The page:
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The Chowk

The Nostalgia of Pani Puri

As Nepali, our mouth starts watering, thinking of spicy and tangy Panipuri. This street food sensation is known all over Nepal for its tongue-tingling, flavorful punch to the palate. Try walking past a Pani Puri stall, and you can’t resist the urge of having at least five or ten of them.

Also known as Golgappa, Pani Puri is a borrowed street snack from our southern neighbor. Pani Puri found its way from our stomachs to our hearts, and now, it has become the epitome of Nepali street snacks, especially among the younger generation. The nostalgia of gathering around the Pani Puri stall in the evening, gulping down as much as you can, and beating your friends at it is delightful.

Who hasn’t rushed to the nearest panipuri stall after school, right?

At first, glance Pani Puri doesn’t seem so special. The name Pani Puri is a combination of two words: Pani, which refers to chilled tangy flavored cilantro mint water, and Puri, which is a deep-fried crunchy hollow ball of flour. However, eating Pani Puri is a whole different story. The top of Puri is cracked open, then stuffed with mashed potatoes, onions, and other spices. It is then filled with Pani and devoured in one bite. Pani Puri has to be made and eaten at the same time, or else Puri will get soggy. The trick is to put the entire Pani Puri in your mouth without it busting, and only the most seasoned Pani Puri lover can do it perfectly.

Let’s look at how we can prepare this tangy delight.

The puri is made by mixing semolina (suji), plain flour, baking soda, salt, and water to make a soft but firm dough. Then the dough is rolled into a small circle and deep-fried in oil. When deep-fried, it puffs up, looking like a tennis ball. The boiled potatoes are mashed and combined with diced onions, chilies, chaat masala, cumin powder, coriander powder, and red chili powder for the filling. Lastly, Pani is prepared by adding water to a large bowl, Panipuri masala, lime juice, and finely chopped coriander leaves. Pani Puri is assembled to the taste and eaten immediately.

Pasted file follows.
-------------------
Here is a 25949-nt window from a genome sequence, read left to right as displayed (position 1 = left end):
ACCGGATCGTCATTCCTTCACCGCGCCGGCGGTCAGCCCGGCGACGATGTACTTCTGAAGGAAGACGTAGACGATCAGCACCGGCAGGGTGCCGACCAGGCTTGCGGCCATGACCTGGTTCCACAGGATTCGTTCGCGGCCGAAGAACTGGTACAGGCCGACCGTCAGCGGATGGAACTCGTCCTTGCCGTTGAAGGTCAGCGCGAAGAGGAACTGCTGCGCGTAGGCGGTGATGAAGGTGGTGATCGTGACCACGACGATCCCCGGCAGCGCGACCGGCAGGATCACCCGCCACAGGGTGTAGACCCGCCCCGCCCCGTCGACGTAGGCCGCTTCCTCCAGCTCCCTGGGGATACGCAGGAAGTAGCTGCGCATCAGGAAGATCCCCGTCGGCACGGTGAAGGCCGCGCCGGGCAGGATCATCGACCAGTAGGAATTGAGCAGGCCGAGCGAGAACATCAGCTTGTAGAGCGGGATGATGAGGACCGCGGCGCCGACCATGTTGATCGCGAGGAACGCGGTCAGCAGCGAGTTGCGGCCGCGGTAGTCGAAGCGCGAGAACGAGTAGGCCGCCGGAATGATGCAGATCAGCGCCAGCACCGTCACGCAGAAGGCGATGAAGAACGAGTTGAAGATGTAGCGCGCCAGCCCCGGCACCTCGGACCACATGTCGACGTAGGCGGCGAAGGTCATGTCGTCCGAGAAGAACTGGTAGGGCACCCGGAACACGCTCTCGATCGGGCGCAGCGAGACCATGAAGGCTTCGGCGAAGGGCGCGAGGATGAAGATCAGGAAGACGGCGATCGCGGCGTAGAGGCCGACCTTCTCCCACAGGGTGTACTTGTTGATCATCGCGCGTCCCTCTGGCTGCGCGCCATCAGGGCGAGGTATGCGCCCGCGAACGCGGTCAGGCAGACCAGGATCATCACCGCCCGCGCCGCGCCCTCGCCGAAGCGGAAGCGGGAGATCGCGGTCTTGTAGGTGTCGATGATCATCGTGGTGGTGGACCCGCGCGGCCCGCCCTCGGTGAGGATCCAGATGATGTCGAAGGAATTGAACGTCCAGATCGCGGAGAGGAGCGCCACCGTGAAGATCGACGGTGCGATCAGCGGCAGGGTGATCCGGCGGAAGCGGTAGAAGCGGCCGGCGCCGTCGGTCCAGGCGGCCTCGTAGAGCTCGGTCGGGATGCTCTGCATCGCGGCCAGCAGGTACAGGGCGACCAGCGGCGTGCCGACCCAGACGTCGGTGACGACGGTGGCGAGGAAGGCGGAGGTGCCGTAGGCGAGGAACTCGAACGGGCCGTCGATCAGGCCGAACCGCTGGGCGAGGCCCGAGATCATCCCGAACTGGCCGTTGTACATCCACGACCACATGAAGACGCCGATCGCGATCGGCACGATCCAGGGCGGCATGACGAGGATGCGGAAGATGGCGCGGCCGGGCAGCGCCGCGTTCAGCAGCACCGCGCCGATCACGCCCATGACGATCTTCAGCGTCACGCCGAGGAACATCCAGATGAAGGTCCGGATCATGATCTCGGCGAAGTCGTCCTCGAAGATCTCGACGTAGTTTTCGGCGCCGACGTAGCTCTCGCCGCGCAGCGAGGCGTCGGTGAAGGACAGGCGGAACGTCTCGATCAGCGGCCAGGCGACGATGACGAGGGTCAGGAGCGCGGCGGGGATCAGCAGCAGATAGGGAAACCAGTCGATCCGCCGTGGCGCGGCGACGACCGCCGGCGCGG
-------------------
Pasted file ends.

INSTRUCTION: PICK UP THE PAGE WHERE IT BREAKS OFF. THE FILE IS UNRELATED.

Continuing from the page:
Although upscale restaurants have started selling Pani Puri with modern twists from chocolate Pani puri to replacing the Pani with spiced vodka shots, their offering doesn’t hit the spot like the Pani Puri from local vendors.

We recommend you to try Pani Puri from local vendors on your next trip to Nepal. You might have second thoughts regarding its salubrity when you see vendors selling Pani Puri in the dusty streets of Kathmandu and elsewhere. But we promise you that you will be captivated by the appealing sensation it gives you.

The Chowk is here to satisfy your Pani Puri cravings by serving the local taste of Pani Puri to your doorsteps. This street food delight has been one of the loved snacks here at Hobart so if you feel the nostalgia of home, give us a visit.

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